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HELP: PLL sheet explanation?

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Dec 1, 2014
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Thread starter #1
So I've been speedcubing for about 3 weeks now and my average is around 45-55 sec. I've been progressively working through the cfop steps and i am completely confused on the pll step. I don't understand the arrow notation thing and I can't find anyone who can explain it. I complete the last step with the last part of the beginners method.
 
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Thread starter #3
i understand that much, but what i dont understand is when to use the right algorithm. I'm currently looking at badmephisto's 2-look pll page btw
 
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Oct 24, 2014
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2015CAST24
#4
Just analyze the cube, and find which piece goes where. Then find the correct algorithm for it and execute it, solving the cube. You can also practice certain algorithms by just repeating them over and over again if you want.
 
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chree55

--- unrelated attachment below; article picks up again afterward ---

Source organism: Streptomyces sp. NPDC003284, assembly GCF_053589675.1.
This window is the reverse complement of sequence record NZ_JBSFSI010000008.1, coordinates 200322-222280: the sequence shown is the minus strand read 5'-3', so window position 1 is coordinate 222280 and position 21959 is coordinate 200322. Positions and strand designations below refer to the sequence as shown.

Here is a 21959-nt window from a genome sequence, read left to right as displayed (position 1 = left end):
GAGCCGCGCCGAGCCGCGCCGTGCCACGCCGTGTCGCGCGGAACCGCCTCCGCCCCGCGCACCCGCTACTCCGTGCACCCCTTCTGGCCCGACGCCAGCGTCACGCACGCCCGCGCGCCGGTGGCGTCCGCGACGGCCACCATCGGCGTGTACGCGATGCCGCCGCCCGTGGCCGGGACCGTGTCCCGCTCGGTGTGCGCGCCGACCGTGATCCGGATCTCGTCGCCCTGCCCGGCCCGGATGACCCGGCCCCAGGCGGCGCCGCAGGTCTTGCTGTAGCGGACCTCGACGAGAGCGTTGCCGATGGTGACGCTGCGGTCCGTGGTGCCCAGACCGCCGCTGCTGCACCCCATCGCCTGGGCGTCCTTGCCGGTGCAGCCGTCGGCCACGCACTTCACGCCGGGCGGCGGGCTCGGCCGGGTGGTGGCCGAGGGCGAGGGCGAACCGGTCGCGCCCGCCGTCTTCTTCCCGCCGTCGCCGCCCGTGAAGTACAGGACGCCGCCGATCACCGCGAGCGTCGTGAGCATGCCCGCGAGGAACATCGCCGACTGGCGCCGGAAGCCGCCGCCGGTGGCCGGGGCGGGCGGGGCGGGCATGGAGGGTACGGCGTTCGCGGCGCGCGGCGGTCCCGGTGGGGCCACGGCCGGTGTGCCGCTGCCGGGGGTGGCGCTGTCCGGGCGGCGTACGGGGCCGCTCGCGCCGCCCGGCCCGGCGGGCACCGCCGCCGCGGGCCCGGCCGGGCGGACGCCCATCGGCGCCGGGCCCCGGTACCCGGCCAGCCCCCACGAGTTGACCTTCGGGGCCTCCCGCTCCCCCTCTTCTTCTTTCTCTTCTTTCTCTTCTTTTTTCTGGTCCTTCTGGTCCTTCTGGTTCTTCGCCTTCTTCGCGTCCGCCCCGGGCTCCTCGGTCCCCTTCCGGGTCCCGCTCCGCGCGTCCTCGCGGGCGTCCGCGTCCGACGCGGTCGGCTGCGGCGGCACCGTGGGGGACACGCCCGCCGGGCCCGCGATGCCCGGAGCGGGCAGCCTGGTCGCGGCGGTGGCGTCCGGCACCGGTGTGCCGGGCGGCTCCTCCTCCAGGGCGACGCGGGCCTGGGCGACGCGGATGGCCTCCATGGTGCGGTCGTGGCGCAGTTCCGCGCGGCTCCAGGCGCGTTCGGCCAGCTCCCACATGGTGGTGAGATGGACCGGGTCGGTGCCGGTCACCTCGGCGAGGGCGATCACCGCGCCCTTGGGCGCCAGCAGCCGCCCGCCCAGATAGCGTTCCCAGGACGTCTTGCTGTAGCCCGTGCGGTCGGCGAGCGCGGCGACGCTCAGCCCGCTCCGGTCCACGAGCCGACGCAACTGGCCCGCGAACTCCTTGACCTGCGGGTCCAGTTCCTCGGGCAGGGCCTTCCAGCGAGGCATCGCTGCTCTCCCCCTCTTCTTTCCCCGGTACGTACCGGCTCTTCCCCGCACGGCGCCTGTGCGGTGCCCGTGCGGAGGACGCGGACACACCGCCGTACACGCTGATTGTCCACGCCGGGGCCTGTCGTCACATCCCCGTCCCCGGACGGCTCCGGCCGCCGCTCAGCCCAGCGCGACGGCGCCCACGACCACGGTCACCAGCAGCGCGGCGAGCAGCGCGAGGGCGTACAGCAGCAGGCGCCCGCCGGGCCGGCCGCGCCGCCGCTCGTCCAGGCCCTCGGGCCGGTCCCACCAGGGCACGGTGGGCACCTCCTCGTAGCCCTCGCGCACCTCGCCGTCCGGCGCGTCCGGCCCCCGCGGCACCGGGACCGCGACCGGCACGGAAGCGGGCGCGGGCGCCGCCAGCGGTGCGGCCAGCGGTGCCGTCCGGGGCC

#5
Don't think of the PLL's in terms of arrows. Instead learn what those cases actually look like on the cube... since that's how you'll eventually recognize them anyhow.

When I first started, those arrows didn't mean a thing to me. I familiarized myself with the different cases by starting with a solved cube, doing the PLL alg, and seeing what happened.

Most of the cases set themselves up; meaning if I do a T perm on a solved cube, it'll set up a T-Perm. So if you want to know what those arrows actually look like on a cube, set up the case by doing the alg, take a moment to actually see what it looks like (and what all those arrows look like), then do the alg again to solve the cube.

The A's, U's, and G's are different and set up their inverse. So if you do Aa, it sets up Ab, and vice versa. Same for Ua and Ub, Ga and Gb, Gc and Gd. But for every other PLL, they set themselves up.
 
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#6
At the beginning, I thought of the PLL's as arrows, but then as I got faster I just thought of the PLL's as just how they look like on the cube. For example, at the beginning, I actually memorized where each piece went for the A perm. I literally was thinking in my head, "this piece goes here, this goes there..." and determined the case like that. Eventually, I just noticed that for the A(b) perm, the top right corner piece was opposite colors with the bar on the top left. I slowly began to take in details like that and now I look back and see that using arrows to determine the case was extremely slow.
 
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